The National Football League on Wednesday unveiled a revised personal conduct policy that sets standard, six-game suspensions for domestic abuse and sexual assault violations.
The new policy also takes away some of Commissioner Roger Goodell’s disciplinary power. Goodell took a substantial amount of criticism from the press and the public in the wake of this year’s Ray Rice domestic abuse case and the Adrian Peterson child abuse cases, in part because of perceived inaction on his part.
In a press conference, Goodell said:
We want to make sure that we do what’s in the best interests of the NFL long-term, that we are able to have a system that reflects the values, the standards of what we’re all about. And that’s why we put a lot of focus over the last four months on what’s best for the NFL.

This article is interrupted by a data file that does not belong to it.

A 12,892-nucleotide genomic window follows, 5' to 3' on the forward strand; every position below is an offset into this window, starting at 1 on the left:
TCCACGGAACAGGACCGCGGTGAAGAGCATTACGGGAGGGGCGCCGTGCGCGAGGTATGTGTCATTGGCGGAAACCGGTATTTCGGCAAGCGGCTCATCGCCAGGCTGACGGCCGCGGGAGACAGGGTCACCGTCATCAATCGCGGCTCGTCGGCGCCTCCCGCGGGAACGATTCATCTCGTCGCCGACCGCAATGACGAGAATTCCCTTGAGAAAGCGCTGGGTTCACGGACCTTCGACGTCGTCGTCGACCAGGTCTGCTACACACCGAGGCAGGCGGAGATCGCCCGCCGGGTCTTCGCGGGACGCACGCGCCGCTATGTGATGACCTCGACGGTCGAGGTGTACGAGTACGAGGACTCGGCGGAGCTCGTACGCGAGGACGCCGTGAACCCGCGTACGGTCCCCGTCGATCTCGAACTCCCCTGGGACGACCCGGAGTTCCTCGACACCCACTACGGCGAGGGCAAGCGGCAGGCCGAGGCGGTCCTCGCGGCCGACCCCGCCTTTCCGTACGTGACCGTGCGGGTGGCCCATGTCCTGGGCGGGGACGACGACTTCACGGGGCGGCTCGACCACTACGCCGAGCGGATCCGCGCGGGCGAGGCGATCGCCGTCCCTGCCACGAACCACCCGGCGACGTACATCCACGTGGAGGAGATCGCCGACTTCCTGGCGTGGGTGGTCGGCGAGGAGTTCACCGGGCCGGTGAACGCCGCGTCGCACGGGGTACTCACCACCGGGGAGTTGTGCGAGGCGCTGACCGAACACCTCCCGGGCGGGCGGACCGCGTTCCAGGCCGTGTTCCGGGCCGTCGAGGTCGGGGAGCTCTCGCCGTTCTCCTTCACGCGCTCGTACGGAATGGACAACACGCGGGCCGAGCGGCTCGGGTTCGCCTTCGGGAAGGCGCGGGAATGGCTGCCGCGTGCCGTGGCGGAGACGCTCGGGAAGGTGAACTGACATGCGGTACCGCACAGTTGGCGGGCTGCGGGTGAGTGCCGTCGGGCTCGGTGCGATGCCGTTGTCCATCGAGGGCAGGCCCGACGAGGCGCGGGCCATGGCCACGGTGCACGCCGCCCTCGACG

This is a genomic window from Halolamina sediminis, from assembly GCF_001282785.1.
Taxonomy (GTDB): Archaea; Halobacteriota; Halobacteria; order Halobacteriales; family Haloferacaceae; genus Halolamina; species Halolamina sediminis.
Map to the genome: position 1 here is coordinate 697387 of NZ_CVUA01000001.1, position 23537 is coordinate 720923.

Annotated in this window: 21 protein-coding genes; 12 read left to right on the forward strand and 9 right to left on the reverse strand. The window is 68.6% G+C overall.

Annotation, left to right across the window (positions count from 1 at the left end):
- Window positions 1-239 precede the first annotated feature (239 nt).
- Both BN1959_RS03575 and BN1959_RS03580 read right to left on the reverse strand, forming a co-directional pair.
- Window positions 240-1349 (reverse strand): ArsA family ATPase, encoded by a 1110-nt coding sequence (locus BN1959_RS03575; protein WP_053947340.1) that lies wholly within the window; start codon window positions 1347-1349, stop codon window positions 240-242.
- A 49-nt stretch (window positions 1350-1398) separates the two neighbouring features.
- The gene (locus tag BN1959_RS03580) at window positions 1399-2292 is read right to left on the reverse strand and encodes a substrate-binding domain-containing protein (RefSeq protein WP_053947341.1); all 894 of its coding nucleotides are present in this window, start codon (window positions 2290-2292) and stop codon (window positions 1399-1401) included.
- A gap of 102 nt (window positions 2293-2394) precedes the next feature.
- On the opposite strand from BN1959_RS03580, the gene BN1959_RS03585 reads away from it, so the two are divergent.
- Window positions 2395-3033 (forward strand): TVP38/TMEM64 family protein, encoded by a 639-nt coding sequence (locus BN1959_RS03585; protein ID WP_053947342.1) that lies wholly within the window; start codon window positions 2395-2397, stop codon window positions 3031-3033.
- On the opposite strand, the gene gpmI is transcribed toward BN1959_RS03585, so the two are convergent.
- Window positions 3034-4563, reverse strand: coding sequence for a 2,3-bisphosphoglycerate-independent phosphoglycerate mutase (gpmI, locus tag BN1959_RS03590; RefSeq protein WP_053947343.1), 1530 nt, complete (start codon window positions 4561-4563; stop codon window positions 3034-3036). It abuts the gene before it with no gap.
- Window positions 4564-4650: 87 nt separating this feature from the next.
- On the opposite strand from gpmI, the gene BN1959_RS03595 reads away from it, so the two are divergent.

The NFL Players Association piped up to say the new policy may not be what’s best for its members, however. The association claims it wasn’t given the “professional courtesy” of reviewing the policy, though NFL attorneys say there have been numerous meetings over the past weeks.